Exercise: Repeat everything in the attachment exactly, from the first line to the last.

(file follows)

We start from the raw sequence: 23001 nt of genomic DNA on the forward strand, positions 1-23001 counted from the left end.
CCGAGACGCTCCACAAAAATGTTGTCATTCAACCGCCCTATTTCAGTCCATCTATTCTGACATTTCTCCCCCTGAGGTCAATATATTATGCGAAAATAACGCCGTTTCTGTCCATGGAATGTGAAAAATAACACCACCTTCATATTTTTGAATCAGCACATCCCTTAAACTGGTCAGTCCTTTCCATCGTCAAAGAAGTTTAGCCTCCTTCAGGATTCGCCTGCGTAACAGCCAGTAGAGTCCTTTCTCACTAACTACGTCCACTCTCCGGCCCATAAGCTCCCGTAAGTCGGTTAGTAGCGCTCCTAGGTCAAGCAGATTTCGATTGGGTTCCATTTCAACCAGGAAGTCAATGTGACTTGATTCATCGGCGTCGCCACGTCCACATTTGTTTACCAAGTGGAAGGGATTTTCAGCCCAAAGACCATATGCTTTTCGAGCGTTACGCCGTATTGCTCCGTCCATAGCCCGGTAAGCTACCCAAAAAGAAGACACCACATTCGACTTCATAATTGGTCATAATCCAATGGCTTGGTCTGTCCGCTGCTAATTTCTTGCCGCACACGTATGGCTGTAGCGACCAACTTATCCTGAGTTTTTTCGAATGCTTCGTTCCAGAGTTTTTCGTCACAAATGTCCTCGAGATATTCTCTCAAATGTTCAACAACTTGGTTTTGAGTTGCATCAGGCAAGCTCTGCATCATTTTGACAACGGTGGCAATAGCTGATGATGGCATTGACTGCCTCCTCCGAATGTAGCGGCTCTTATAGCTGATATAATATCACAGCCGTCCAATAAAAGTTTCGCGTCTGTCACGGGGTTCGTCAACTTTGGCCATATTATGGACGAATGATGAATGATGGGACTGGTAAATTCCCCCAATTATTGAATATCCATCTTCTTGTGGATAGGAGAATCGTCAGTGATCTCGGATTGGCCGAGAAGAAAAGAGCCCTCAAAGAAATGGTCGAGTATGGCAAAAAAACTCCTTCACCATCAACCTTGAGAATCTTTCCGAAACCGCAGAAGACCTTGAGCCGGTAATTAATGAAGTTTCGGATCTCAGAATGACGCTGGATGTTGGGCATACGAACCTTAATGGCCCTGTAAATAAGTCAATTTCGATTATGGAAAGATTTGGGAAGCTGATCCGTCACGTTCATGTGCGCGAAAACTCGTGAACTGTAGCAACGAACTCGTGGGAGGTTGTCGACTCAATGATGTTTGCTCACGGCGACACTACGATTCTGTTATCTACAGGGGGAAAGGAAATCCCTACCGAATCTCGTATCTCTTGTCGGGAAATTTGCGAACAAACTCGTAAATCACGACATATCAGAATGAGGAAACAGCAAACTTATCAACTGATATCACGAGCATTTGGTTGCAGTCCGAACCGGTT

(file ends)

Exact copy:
We start from the raw sequence: 23001 nt of genomic DNA on the forward strand, positions 1-23001 counted from the left end.
CCGAGACGCTCCACAAAAATGTTGTCATTCAACCGCCCTATTTCAGTCCATCTATTCTGACATTTCTCCCCCTGAGGTCAATATATTATGCGAAAATAACGCCGTTTCTGTCCATGGAATGTGAAAAATAACACCACCTTCATATTTTTGAATCAGCACATCCCTTAAACTGGTCAGTCCTTTCCATCGTCAAAGAAGTTTAGCCTCCTTCAGGATTCGCCTGCGTAACAGCCAGTAGAGTCCTTTCTCACTAACTACGTCCACTCTCCGGCCCATAAGCTCCCGTAAGTCGGTTAGTAGCGCTCCTAGGTCAAGCAGATTTCGATTGGGTTCCATTTCAACCAGGAAGTCAATGTGACTTGATTCATCGGCGTCGCCACGTCCACATTTGTTTACCAAGTGGAAGGGATTTTCAGCCCAAAGACCATATGCTTTTCGAGCGTTACGCCGTATTGCTCCGTCCATAGCCCGGTAAGCTACCCAAAAAGAAGACACCACATTCGACTTCATAATTGGTCATAATCCAATGGCTTGGTCTGTCCGCTGCTAATTTCTTGCCGCACACGTATGGCTGTAGCGACCAACTTATCCTGAGTTTTTTCGAATGCTTCGTTCCAGAGTTTTTCGTCACAAATGTCCTCGAGATATTCTCTCAAATGTTCAACAACTTGGTTTTGAGTTGCATCAGGCAAGCTCTGCATCATTTTGACAACGGTGGCAATAGCTGATGATGGCATTGACTGCCTCCTCCGAATGTAGCGGCTCTTATAGCTGATATAATATCACAGCCGTCCAATAAAAGTTTCGCGTCTGTCACGGGGTTCGTCAACTTTGGCCATATTATGGACGAATGATGAATGATGGGACTGGTAAATTCCCCCAATTATTGAATATCCATCTTCTTGTGGATAGGAGAATCGTCAGTGATCTCGGATTGGCCGAGAAGAAAAGAGCCCTCAAAGAAATGGTCGAGTATGGCAAAAAAACTCCTTCACCATCAACCTTGAGAATCTTTCCGAAACCGCAGAAGACCTTGAGCCGGTAATTAATGAAGTTTCGGATCTCAGAATGACGCTGGATGTTGGGCATACGAACCTTAATGGCCCTGTAAATAAGTCAATTTCGATTATGGAAAGATTTGGGAAGCTGATCCGTCACGTTCATGTGCGCGAAAACTCGTGAACTGTAGCAACGAACTCGTGGGAGGTTGTCGACTCAATGATGTTTGCTCACGGCGACACTACGATTCTGTTATCTACAGGGGGAAAGGAAATCCCTACCGAATCTCGTATCTCTTGTCGGGAAATTTGCGAACAAACTCGTAAATCACGACATATCAGAATGAGGAAACAGCAAACTTATCAACTGATATCACGAGCATTTGGTTGCAGTCCGAACCGGTT